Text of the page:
Legalise Vaping Australia has published results of ReachTEL polling from the neglected seats of Perth and Fremantle, which turn up no surprises so far as their finding that both seats will be easily retained by Labor is concerned. However, the results are notably weak for the Greens, who record 18.6% in Perth and 17.0% in Fremantle after exclusion of the undecided (8.7% and 6.1% respectively). In particular, the Greens are placed slightly behind the Liberal Democrats in Fremantle, who clearly stand to harvest votes from homeless Liberal supporters.
On to more important matters, namely the Longman and Braddon by-elections, and some historical context for them. Much is being made of the fact that the only time a government party has gained a seat from the opposition at a by-election was in the fairly unusual circumstance of Kalgoorlie in 1920, after Labor member Hugh Mahon was expelled from parliament for seditiously describing the British Empire as a “bloody and accursed despotism”, apropos its recent conduct in Ireland. However, by-elections in highly marginal opposition-held seats have been a far from common occurrence, particularly in recent times. The last time there was a by-election in an opposition-held seat with a margin of 5% or less was in November 1983, early in the life of the Hawke government, when the Liberals retained the Brisbane seat of Moreton with a slight swing in their favour.
The histogram below shows the spread of swings for or against the government at the 67 by-elections that produced a Labor-versus-Coalition two-party result since 1949 (sourced from this Parliamentary Library paper). Thirteen recorded swings to the government, of which eight occurred in opposition-held seats, but in no case were they sufficient to gain them the seat. Ten of the pro-government swings were bigger than Labor’s 0.8% margin in Longman, and five were bigger than the 2.2% margin in Braddon.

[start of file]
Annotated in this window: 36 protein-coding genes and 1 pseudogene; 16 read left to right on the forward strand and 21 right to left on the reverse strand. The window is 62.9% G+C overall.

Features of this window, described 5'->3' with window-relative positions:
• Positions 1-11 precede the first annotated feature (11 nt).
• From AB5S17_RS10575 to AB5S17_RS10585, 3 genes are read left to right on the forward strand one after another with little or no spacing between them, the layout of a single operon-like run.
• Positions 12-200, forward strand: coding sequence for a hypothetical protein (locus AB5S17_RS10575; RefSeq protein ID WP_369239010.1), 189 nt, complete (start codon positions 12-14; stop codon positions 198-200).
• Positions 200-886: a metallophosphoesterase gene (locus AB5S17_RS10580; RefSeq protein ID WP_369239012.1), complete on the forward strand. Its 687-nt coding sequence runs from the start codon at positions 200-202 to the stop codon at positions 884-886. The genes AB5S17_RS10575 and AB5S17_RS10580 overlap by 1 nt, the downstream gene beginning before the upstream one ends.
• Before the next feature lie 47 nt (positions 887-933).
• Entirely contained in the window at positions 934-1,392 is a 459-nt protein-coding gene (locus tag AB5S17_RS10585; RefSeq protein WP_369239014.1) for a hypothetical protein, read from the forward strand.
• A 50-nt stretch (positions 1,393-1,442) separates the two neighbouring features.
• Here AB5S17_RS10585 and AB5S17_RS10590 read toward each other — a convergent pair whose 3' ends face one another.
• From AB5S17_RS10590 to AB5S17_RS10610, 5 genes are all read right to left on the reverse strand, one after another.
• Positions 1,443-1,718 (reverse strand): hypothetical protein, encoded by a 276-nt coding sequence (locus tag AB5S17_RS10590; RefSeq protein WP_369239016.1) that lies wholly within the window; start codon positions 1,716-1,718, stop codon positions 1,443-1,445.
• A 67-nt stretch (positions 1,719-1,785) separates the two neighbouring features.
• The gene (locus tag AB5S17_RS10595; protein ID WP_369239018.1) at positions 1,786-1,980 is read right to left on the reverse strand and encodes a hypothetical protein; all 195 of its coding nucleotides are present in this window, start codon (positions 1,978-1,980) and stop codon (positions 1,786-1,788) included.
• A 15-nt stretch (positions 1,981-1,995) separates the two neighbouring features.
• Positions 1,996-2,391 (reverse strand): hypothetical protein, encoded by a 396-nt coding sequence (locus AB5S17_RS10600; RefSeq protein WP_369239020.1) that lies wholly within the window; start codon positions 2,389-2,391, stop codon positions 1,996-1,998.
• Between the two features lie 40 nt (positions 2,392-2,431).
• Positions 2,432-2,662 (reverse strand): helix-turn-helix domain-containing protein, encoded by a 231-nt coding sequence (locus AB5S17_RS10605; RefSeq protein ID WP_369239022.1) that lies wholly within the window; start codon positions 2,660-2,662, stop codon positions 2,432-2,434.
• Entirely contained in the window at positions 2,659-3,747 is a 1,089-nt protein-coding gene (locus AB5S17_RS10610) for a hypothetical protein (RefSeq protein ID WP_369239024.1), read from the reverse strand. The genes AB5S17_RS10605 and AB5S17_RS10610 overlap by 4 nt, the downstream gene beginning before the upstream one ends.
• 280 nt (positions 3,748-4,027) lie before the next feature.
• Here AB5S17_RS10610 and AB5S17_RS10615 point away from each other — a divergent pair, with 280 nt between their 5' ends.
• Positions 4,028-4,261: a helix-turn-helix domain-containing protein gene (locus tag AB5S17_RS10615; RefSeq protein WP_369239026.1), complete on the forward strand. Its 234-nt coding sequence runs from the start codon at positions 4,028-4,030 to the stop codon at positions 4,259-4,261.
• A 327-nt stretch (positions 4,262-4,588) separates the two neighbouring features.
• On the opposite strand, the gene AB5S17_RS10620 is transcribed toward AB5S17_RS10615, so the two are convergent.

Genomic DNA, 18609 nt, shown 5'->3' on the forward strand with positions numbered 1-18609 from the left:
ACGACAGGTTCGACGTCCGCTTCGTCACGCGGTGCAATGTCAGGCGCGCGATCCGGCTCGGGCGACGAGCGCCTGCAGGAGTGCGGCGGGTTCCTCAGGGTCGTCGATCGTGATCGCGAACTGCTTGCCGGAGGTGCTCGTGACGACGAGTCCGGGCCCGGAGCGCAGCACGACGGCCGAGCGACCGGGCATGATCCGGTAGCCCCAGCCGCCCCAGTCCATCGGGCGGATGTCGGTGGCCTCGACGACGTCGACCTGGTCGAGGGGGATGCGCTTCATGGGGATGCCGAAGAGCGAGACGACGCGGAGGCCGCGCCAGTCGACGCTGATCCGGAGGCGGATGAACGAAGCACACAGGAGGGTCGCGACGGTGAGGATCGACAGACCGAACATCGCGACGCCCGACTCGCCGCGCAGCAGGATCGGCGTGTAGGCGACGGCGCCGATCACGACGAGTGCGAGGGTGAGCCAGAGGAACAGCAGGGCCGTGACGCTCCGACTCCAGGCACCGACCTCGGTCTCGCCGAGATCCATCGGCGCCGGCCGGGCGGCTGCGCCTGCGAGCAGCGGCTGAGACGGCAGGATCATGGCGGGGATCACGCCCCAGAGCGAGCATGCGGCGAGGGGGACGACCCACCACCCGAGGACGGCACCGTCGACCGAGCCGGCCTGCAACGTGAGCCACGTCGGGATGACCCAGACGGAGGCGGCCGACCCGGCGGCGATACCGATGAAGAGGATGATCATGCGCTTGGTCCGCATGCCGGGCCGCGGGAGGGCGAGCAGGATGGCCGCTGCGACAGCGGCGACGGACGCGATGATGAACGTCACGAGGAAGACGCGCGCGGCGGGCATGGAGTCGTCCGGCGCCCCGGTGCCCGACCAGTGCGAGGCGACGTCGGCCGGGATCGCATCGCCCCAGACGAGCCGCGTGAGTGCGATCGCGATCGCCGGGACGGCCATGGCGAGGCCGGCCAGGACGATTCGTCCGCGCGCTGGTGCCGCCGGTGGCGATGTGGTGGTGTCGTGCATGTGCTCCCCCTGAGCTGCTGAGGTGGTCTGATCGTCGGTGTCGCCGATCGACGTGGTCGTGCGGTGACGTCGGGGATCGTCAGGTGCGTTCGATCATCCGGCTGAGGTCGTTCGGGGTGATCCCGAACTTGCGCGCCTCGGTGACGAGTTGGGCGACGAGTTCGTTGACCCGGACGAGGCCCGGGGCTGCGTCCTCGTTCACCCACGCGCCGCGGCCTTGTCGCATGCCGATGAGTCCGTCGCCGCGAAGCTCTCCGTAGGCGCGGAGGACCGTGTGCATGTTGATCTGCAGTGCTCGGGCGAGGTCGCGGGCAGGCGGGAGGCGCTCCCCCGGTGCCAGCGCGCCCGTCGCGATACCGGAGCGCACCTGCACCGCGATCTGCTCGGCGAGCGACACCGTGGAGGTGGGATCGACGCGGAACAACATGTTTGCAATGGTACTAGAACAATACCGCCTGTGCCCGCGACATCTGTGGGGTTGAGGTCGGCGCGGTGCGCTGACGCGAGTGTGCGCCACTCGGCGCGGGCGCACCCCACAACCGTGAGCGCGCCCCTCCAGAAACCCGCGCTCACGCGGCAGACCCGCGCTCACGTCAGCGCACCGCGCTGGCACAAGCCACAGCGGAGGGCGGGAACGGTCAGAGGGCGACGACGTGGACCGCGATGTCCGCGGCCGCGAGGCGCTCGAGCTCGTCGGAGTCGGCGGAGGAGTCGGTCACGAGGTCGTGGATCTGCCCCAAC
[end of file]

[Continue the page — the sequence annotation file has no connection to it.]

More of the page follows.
The mean result, indicated by the peak of the distribution curve, is a 4.0% swing against the government. However, the dispersal is great enough to suggest 0.8% pro-government swings occur 20.7% of the time, and 2.2% swings occur 14.5% of the time. On this basis, the chance of one or the other being lost by an opposition that faced both simultaneously would be 32.2% (assuming the two results were independent of each other). This is no doubt inflated by two outlier results: Australian Capital Territory in 1970 (13.8%) and McPherson in 1981 (16.2%). With these removed, the likelihood of a 0.8% swing to the government is 13.5%; the likelihood of a 2.2% swing is 8.2%; and one or the other is 20.6%.